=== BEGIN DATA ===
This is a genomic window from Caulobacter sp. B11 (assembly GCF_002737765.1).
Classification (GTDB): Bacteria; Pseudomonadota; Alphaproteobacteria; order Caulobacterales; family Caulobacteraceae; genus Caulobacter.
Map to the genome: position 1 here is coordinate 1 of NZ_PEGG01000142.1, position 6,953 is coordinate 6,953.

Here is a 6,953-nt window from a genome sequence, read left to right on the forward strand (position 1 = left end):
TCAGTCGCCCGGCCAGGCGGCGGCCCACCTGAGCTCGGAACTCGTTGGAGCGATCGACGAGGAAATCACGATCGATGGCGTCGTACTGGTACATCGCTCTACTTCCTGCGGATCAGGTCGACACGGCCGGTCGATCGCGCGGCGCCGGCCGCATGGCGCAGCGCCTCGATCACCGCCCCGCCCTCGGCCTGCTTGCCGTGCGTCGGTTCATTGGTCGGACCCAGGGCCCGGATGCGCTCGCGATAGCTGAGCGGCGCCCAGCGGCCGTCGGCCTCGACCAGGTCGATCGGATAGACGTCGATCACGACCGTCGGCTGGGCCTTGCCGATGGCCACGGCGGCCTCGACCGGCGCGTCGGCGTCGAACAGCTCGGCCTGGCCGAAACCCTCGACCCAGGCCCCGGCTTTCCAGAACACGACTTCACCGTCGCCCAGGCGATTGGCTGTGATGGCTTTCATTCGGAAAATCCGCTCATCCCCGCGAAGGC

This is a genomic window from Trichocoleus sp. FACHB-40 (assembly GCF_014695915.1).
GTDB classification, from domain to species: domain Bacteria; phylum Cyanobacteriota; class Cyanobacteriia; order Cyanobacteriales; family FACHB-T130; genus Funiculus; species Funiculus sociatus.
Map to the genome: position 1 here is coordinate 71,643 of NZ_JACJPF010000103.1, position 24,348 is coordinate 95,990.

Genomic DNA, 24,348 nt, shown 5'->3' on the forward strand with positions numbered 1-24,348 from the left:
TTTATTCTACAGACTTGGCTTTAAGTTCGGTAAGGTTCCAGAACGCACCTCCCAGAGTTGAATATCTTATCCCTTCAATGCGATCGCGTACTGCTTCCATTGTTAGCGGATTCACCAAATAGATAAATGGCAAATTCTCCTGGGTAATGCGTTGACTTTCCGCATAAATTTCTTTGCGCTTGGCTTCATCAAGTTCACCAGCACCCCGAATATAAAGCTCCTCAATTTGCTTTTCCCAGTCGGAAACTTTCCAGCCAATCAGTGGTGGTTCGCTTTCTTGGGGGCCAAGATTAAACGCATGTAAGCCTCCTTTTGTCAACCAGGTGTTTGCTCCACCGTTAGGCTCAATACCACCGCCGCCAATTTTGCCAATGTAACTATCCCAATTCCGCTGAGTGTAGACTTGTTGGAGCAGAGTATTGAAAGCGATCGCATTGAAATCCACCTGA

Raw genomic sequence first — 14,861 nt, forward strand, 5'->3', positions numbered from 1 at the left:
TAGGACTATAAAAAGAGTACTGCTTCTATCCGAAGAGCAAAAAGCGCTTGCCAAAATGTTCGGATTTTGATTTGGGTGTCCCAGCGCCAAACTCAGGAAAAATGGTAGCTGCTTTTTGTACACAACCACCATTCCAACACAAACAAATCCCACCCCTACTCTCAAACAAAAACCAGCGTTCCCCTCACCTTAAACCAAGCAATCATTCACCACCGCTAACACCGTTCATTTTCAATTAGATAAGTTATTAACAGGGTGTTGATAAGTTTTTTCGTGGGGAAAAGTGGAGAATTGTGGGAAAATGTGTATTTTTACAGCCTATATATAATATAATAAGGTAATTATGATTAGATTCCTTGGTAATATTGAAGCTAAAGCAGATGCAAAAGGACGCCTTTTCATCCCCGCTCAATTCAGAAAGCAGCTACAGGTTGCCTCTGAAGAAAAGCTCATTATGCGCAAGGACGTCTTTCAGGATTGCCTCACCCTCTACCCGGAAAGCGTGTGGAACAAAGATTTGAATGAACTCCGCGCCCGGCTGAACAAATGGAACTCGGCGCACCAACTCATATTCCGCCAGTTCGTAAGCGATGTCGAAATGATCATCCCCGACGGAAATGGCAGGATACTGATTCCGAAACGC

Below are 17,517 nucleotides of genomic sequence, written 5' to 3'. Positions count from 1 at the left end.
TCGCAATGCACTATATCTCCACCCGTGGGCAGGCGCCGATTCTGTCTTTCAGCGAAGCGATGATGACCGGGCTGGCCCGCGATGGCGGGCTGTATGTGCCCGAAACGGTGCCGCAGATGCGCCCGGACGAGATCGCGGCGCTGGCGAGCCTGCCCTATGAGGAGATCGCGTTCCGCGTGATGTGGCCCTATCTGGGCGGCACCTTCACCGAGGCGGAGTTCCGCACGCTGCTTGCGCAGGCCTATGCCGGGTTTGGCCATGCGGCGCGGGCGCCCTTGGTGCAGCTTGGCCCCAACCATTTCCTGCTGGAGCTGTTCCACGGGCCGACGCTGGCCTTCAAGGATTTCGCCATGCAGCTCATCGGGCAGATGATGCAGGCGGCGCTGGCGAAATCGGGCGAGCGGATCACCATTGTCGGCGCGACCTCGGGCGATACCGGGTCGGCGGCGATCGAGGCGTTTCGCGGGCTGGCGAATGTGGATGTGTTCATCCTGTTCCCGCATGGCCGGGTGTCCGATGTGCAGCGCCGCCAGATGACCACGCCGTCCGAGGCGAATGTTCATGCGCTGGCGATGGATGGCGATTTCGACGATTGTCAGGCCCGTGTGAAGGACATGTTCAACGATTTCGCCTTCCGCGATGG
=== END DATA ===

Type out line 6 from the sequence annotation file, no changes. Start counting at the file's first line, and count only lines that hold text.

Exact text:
This is a genomic window from Trichocoleus sp. FACHB-40 (assembly GCF_014695915.1).